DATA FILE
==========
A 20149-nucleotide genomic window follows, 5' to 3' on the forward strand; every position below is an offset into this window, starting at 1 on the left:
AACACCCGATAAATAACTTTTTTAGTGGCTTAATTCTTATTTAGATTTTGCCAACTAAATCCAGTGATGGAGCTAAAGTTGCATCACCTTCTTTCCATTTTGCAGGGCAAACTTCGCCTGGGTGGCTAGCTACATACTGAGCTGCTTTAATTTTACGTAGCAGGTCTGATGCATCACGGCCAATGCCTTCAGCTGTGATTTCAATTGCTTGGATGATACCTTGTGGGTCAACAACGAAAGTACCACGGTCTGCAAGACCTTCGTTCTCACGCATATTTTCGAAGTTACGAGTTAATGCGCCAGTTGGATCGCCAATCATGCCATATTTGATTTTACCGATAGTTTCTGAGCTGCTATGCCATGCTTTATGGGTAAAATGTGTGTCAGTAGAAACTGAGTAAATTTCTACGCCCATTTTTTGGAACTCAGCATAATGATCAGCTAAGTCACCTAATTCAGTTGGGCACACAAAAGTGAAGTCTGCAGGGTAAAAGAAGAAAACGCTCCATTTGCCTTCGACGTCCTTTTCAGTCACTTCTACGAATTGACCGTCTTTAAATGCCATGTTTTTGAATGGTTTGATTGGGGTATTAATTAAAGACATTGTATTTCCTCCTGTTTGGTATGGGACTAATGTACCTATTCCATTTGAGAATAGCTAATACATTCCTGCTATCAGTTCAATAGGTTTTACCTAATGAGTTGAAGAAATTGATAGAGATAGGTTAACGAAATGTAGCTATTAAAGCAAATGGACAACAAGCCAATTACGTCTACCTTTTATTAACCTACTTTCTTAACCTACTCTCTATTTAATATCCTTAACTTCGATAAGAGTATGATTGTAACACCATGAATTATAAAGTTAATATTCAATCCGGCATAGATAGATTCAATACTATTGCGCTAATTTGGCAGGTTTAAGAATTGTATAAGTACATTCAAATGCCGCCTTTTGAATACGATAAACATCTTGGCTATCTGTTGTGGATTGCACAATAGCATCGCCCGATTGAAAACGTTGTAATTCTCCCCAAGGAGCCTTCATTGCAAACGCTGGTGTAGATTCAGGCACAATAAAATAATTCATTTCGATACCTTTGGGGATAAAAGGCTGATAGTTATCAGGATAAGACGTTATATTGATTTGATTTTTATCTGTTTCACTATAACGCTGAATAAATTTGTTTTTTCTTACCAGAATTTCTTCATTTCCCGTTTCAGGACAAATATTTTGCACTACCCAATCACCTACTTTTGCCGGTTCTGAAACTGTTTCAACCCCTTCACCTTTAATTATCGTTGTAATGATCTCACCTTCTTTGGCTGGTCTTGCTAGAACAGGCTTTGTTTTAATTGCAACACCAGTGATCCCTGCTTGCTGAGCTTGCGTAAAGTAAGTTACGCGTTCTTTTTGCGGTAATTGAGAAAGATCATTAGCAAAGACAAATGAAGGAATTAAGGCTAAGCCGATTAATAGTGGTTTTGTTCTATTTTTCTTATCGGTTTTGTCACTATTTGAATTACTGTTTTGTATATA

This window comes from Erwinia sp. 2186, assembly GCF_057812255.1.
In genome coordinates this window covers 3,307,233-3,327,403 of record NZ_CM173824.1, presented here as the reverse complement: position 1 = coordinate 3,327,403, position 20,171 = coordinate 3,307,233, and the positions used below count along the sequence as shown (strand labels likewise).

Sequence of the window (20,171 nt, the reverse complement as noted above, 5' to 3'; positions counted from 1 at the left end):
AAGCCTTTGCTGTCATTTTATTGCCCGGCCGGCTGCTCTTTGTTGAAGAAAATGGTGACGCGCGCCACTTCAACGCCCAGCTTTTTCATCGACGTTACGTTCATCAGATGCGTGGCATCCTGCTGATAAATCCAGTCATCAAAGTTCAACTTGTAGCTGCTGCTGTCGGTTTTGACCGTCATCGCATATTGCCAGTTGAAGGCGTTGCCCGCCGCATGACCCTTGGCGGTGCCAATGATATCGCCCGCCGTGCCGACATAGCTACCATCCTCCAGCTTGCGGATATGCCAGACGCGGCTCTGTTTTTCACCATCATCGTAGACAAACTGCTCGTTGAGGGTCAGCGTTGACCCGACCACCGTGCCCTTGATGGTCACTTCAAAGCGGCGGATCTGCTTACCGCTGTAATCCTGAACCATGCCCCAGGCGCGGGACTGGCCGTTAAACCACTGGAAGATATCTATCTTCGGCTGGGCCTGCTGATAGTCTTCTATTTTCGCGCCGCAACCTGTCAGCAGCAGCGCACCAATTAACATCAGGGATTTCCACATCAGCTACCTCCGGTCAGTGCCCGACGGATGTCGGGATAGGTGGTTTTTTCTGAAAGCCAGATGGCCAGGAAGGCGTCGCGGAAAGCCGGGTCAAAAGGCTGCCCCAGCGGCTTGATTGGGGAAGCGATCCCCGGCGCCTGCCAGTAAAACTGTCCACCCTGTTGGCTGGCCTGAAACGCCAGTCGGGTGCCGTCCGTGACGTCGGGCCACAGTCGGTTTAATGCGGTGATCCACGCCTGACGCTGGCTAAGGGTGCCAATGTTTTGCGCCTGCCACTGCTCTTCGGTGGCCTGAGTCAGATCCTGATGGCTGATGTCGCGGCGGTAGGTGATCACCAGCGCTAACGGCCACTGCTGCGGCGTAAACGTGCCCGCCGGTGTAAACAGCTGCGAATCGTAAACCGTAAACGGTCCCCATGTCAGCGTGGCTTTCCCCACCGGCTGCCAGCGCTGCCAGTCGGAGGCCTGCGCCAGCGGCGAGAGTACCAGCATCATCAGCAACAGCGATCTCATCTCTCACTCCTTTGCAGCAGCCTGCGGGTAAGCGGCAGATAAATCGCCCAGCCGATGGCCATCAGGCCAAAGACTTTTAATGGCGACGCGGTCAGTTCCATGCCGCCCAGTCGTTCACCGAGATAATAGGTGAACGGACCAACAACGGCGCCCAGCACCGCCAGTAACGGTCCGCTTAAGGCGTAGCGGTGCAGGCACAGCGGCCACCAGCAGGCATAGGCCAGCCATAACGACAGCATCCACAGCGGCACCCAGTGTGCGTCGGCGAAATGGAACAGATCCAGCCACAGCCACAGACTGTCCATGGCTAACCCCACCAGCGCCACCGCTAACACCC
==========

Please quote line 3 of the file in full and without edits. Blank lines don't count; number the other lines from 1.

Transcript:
This window comes from Erwinia sp. 2186, assembly GCF_057812255.1.